New Study Says Opioid Epidemic has Cost State and Federal Governments Nearly $38 Billion in Lost Income and Tax Revenue from 2000 to 2016

This map illustrates the cost in tax revenue in each state due to opioid overdose deaths and unemployment resulting from addiction. All numbers reflect totals for the period from 2000-2016. The color coding reveals the states that had the least (light pink) costs, while the darker red and black shades indicate costs

Opioid addiction and overdoses are costing state and federal governments billions of dollars in lost tax revenue, according to a new study.

When healthy Americans become addicted to opiates they tend to either drop out of the workforce, or die of an overdose – either way resulting in lost income and sales tax revenue for the government, according to the study published this week in the journal Medical Care.

From 2000-2016, state governments lost $11.8 billion in sales and income tax revenue, and the federal government lost $26 billion in income tax as a result of the epidemic, according to researchers at Pennsylvania State University behind the new report.

This map illustrates the cost in tax revenue in each state due to opioid overdose deaths and unemployment resulting from addiction. All numbers reflect totals for the period from 2000-2016. The color coding reveals the states that had the least (light pink) costs, while the darker red and black shades indicate costs

During the same period, 180,440 people died of opioid overdoses and 1.6 million left the workforce as a result of their addiction.

‘To the extent that various treatment programs help get people back on their feet and back in the labor force, this is something to consider for states and the federal government as a potential offset (of drug rehabilitation costs),’ lead author Joel Segel told DailyMail.com.

The decline in workforce participation varied dramatically by state from 2000-2016, with the highest number of addicts leaving their jobs in California (203,700), followed by Texas (121,200), New York (106,480) and Florida (88,130).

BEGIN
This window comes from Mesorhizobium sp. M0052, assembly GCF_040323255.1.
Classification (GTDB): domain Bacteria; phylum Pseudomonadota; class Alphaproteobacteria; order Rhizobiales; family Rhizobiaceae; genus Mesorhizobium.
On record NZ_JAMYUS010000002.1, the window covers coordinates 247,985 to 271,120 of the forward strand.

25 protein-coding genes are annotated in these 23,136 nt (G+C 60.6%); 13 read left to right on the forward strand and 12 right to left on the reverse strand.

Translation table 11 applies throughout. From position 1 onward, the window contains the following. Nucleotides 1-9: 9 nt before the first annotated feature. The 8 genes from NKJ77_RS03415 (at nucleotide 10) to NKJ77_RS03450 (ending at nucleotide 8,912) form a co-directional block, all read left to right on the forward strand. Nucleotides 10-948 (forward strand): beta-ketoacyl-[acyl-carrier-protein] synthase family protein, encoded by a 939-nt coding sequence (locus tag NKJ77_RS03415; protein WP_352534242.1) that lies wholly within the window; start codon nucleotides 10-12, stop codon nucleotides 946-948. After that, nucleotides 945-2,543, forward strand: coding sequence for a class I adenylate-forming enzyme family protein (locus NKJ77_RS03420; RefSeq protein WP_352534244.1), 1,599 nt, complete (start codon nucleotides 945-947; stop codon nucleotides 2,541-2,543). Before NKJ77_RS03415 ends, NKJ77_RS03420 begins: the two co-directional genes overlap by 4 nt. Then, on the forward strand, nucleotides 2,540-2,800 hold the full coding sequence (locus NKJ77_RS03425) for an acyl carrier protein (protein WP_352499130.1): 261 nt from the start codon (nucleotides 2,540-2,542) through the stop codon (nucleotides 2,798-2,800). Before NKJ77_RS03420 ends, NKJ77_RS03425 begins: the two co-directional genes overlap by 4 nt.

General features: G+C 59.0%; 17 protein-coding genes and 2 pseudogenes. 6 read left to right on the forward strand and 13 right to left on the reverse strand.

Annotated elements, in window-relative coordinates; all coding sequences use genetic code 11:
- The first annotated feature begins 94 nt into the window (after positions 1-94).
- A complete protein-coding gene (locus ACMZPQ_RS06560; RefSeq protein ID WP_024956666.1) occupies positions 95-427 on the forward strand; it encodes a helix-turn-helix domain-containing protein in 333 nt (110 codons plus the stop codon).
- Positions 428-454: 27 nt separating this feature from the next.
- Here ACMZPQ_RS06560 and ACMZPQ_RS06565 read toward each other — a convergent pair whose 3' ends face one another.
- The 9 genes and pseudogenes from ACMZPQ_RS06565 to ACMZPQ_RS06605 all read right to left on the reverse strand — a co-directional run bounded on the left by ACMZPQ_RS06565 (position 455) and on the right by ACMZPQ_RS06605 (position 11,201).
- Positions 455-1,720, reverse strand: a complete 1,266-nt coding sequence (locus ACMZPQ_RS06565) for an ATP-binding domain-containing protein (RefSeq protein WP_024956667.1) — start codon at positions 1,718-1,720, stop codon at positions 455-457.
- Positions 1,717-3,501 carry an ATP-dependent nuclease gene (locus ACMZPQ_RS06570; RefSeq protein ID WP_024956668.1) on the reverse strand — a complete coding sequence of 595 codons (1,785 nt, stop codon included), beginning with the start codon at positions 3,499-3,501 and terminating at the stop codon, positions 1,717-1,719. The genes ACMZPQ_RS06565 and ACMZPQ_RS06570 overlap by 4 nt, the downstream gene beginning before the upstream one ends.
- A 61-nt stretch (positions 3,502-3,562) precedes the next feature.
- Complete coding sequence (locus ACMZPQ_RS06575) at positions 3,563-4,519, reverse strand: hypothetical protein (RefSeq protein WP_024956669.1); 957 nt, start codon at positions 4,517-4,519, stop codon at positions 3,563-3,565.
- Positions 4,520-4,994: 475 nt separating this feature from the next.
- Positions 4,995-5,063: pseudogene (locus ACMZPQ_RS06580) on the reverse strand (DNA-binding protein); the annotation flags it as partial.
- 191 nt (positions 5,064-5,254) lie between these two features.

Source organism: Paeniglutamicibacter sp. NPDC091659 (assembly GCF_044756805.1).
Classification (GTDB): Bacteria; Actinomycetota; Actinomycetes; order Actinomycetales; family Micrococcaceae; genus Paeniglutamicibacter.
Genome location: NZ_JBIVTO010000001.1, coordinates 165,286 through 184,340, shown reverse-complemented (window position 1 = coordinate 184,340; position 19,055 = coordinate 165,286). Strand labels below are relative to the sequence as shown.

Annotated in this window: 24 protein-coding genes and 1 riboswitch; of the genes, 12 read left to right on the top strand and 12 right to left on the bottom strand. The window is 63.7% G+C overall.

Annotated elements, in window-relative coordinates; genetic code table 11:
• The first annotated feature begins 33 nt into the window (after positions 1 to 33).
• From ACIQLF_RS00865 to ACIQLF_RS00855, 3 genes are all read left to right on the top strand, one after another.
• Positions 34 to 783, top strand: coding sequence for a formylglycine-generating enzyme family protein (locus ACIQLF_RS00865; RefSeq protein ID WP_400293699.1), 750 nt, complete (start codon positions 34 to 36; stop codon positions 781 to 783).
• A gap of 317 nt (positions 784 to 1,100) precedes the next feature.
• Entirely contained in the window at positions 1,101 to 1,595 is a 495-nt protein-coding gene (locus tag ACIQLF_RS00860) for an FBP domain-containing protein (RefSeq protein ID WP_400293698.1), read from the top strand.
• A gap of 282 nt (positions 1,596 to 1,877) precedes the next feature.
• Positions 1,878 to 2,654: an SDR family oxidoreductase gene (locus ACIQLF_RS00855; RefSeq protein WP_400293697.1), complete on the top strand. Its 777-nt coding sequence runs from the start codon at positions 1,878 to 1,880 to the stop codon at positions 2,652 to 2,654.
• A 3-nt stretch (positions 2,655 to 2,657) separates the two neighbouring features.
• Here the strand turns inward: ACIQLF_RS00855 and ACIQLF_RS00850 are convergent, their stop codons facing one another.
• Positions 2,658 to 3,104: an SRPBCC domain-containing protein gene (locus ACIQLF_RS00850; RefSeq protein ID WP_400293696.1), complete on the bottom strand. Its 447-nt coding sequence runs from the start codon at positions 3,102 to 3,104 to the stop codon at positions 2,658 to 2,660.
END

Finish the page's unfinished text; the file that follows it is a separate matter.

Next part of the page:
Opioid deaths also varied regionally during that period, with the most occurring in Florida (14,820), followed by California (13,860), New York (9,230), North Carolina (8,310), Tennessee (6,200) and Pennsylvania (6,100).

The combined cost of lost taxes due to opioid addiction and overdoses was highest in New York State, where it cost taxpayers $879 million from 2000-2016.

This map illustrates the number of people who died of opioid overdoses during the period from 2000-2016. The color coding reveals the states that had the least (light pink) deaths, while the darker red and black shades indicate higher death rates

The second highest loss was in Illinois ($777.3 million), followed by Pennsylvania ($638.2 million), North Carolina ($615.9 million), Georgia ($579.5 million) and Virginia ($495 million).

‘This study highlights an important cost—lost tax revenue—that has not been included in prior analyses,’ researchers wrote.

‘Importantly, these represent costs that could be recouped, with the funds targeted towards a variety of public health or policy interventions, including prescription drug monitoring programs, improved access to treatment, greater availability of naloxone, or other options considered by state and federal governments and public health officials,’ they added.

An estimated 2.1 million Americans were addicted to opiates in 2016, and an estimated 64,000 people died of overdoses that year, the most recent for which data is available.

SOURCE: Daily Mai, Valerie Bauman